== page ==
Skyler Saufley and The 99th Degree to battle in Memphis
By Toni Stauffer
Skyler Saufley is a 24-year-old Delta blues musician who lives near Crawford, Ala., and gives guitar lessons at The Guitar Boutique in Phenix City. On the surface, you might not think Saufley is anyone to crow about, but then you probably haven’t heard him play guitar, discuss his influences and love for the blues genre. Once you pay attention, this soft-spoken young man’s incredible talent becomes impossible to ignore.
Currently, Saufley plays gigs with his band, The 99th Degree, and sometimes he is billed as a duo when he plays with whoever is available, which is usually the band’s upright bass player Heath Williamson. The band has traveled as far north as Blind Willie’s Blues Club in Atlanta and as far west as Birmingham, where on July 21, they played in the Magic Blues Challenge for the first time—and won.
As the winner, Saufley and The 99th Degree will represent Birmingham in Memphis in the next leg of the battle, which will be in January—The International Blues Challenge. The event draws a lot of music scouts from record labels from all over the country.
“It was weird,” Saufley said of the Magic City event. “They say it’s a blues challenge, but there’s not a whole lot of people playing this music. It’s really like you’re playing along with little rock bands. There’s some great bands, but no one plays the old stuff like we do.”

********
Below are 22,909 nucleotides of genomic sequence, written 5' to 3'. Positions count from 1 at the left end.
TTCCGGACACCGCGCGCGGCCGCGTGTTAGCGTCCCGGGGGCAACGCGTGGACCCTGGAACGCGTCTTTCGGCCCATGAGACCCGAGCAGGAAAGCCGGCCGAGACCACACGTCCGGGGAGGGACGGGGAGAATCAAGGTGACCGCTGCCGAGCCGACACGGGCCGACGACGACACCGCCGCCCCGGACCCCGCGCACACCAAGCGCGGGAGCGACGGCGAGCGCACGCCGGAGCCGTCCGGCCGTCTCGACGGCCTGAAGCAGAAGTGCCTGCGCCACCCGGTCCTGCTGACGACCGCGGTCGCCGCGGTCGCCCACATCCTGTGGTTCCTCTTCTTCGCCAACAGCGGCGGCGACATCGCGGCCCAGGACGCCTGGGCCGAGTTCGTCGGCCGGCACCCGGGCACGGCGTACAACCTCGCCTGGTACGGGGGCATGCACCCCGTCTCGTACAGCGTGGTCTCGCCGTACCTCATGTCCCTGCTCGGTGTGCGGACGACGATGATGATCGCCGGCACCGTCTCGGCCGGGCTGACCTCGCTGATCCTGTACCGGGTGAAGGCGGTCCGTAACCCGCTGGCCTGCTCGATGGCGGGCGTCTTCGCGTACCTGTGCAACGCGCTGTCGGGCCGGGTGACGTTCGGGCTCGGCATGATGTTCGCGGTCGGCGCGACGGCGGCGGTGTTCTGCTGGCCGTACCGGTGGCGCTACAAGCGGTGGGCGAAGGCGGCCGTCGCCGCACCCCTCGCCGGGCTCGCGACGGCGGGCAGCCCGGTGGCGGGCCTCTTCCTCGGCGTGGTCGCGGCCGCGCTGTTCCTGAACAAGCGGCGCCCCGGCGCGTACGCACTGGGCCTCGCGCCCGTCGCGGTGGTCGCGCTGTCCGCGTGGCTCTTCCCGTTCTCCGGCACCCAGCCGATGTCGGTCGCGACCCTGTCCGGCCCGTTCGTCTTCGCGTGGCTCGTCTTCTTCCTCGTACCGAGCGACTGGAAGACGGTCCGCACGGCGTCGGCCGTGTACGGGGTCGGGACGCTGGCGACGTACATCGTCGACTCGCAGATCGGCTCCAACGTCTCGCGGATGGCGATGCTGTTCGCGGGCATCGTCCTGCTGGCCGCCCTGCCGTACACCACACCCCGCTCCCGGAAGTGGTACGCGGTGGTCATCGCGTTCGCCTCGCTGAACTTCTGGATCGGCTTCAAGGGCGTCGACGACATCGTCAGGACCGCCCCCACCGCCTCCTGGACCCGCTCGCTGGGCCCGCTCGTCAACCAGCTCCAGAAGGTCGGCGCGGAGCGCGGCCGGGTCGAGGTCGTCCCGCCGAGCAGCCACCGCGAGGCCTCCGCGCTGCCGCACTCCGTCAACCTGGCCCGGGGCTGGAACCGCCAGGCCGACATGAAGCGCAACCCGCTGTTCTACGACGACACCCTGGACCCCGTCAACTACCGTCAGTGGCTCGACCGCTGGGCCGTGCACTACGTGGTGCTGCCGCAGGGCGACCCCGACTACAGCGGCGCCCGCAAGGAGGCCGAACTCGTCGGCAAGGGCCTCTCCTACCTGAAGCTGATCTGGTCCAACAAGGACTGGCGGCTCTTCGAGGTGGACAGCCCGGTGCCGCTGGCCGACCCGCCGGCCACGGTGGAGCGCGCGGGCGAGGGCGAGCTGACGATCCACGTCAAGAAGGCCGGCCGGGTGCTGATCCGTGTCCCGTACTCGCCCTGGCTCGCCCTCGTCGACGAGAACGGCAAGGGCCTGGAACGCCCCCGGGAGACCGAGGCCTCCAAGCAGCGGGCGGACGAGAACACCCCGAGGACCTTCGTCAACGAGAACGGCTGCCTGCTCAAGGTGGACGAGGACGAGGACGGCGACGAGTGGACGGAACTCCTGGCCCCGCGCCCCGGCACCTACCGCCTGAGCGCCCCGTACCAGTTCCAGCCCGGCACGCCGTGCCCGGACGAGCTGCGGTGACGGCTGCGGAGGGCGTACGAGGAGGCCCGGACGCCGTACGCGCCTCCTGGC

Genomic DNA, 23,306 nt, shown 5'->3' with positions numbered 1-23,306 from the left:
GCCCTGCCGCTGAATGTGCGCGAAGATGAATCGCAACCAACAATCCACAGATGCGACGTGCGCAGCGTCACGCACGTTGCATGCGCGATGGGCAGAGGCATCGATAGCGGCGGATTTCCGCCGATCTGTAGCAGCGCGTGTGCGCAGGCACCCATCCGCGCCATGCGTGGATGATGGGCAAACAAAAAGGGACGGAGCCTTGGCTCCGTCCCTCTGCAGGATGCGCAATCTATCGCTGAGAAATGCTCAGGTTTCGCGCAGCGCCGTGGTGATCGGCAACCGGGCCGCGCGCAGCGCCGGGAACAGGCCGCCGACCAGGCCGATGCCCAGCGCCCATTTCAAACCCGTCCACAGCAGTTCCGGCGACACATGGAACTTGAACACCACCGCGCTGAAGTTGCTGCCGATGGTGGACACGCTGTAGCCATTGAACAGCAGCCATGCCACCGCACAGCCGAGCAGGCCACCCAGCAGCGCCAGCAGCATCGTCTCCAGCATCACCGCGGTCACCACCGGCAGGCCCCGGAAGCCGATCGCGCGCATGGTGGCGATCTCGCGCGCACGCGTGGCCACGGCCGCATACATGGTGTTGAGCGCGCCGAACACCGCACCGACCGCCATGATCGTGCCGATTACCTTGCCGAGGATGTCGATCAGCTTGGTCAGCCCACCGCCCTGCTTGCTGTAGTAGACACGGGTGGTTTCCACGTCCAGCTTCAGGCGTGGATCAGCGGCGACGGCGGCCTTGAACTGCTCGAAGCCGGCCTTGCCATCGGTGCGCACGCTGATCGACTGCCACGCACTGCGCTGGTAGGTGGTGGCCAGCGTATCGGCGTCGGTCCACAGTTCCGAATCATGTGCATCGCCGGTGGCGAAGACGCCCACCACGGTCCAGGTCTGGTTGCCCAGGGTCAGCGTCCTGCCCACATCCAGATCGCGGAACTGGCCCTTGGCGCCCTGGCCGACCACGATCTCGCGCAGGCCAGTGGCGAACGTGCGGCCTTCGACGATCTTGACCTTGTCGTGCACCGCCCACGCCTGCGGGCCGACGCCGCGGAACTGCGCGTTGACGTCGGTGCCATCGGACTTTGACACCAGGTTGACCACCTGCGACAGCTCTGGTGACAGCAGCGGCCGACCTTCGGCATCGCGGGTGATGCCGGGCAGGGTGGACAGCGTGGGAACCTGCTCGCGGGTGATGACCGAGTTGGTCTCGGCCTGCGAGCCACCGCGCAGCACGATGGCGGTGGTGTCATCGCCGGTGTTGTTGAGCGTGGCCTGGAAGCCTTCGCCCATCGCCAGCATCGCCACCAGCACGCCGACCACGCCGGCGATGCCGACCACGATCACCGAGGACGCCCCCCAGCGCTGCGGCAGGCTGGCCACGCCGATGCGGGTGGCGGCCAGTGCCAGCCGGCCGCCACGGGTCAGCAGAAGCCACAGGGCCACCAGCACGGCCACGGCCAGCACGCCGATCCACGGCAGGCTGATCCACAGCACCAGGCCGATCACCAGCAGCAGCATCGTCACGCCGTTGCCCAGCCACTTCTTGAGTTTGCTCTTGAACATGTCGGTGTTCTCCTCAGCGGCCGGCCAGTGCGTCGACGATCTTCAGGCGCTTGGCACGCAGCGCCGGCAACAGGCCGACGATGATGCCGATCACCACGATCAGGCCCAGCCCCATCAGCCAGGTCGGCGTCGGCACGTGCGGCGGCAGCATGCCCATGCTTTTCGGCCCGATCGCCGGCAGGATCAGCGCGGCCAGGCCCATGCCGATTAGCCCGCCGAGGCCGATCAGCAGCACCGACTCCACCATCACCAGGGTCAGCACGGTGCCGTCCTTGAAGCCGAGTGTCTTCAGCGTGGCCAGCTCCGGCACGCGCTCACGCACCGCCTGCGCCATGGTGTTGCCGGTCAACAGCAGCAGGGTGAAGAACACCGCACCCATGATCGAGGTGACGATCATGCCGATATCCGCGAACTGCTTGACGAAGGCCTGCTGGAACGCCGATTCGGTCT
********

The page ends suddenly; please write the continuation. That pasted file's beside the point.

Saufley said he thinks that is part of the reason they won. “I don’t want to say it’s dying music, but there’s not many young people playing it. It’s not as popular anymore, so it’s really different when we do it.”
Saufley finds he travels more now.
“I try to play as much as I can,” he said. “Memphis is exciting that we get to do that.”
Saufley said he’s never traveled outside of the U.S. He’s just now getting to the point where he can play bigger venues like Blind Willie’s, which he describes as one of the last real Blue’s joints.
“I’ve been sneaking in there since before I was old enough to see the bands,” Saufley said, laughing. “You drive two hours to see a band and then get kicked out for not being old enough. Now I go and hang out, and they laugh that I used to do that.”
As for the future, Saufley says he just wants to keep playing the music like it’s supposed to be played.
“A lot of people forget that this is African-American music, so you have to acknowledge where it came from and who played it first.”
As for his band’s name – that comes from a lyric in Robert Johnson’s song “Stop Breaking Down.” Besides Heath Williamson, the band also includes drummer John Etheridge and harmonica player Austin Hardiman.
Their next gig is August 2 at Crackerjack’s Bar & Grill in Valley, Ala., starting at 8 p.m. On August 25, they’ll hit the stage at Blind Willie’s Blues Club in Atlanta at 6:30 p.m. For more information about Skyler Saufley and The 99th Degree, find them on Facebook.